Nikhil Bharadwaj, head of corporate communication at Bajaj Allianz General Insurance Company Limited, told India Legal that it was too early for the company to comment as it had not got any specific instructions from IRDAI. All major insurance companies—ICICI, HDFC Ergo, Max Bupa, Reliance General Insurance, Tata AIA Life Insurance, United India Insurance—refused to comment.

An insurance agent said: “A company’s board of directors cannot do anything with the court order. Action has to be taken by IRDAI.”

The Court’s judgment also criticised IRDAI for allowing discrimination. It stated: “The IRDAI had issued guidelines on standardisation in health insurance, dated 20 February 2013, which had a specific exclusion with respect to ‘pregnancy, infertility, congenital and genetic conditions’… Unfortunately, however, the term ‘genetic conditions’ is not defined in the guidelines. Thus… the IRDA itself permitted insurance companies to provide for exclusions based on genetic conditions. These guidelines have now been superseded by guidelines dated 29 July 2016, wherein only ‘congenital anomalies’ have been defined and genetic conditions do not find a mention. Thus, ‘genetic conditions’ can no longer be excluded.”

An official at Vipul Medcorp said the industry is waiting for IRDAI to take action.

Malhotra had written a letter to IRDAI earlier this month asking it to stop the discrimination and include congenital diseases but he did not get any response. Dixit said: “It is less of a regulatory body and more a body to promote the interests of health insurance companies.” Malhotra feels that insurance companies should be penalised whenever they discriminate on the basis of disabilities. While Shirol thinks a rare diseases policy needs to be in place before dealing with insurance issues, he said: “There is no data, no facilities available for rare and genetic diseases in India. How can one ask for insurance without being fully aware of it? I think the government can have a fund scheme whereby the patient pays some part of his premium which is equitable to his income and the rest is paid by the government.”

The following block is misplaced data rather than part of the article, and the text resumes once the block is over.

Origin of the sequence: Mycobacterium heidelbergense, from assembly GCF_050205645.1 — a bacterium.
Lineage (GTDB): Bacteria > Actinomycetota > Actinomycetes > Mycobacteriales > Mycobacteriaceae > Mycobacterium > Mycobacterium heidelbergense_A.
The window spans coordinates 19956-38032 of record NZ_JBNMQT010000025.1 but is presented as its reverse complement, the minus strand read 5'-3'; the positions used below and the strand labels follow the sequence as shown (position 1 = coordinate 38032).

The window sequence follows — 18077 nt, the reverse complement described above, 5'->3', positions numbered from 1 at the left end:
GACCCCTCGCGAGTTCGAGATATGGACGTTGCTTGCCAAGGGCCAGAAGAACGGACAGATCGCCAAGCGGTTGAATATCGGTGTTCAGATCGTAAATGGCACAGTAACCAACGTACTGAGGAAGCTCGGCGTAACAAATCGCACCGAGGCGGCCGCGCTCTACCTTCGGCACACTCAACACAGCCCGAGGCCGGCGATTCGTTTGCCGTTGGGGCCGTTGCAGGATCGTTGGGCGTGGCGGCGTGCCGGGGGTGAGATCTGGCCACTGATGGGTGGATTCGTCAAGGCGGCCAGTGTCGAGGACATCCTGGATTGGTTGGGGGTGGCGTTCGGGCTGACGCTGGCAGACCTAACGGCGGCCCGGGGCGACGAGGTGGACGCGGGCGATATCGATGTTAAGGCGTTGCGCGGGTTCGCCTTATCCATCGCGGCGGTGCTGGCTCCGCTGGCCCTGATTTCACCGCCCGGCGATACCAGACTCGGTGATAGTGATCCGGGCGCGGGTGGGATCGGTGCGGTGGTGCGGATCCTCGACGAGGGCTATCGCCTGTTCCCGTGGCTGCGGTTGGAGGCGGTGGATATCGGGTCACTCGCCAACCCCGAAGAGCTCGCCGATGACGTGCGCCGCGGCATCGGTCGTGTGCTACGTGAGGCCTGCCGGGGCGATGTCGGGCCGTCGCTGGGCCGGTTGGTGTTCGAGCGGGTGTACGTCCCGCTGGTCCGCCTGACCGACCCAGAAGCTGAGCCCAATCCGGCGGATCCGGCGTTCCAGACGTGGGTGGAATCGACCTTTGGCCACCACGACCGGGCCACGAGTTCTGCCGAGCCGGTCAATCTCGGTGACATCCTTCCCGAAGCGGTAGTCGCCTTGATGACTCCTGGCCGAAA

While the judgment has brought relief to millions, the road to its success seems arduous.


  1. Hi
    I had a similar claim on an internal congenital disease where Max Bupa denied my claim. Can we file a case in this regard citing the ruling. Note that the ruling came after the date of the claim. Can some action be taken retrospectively?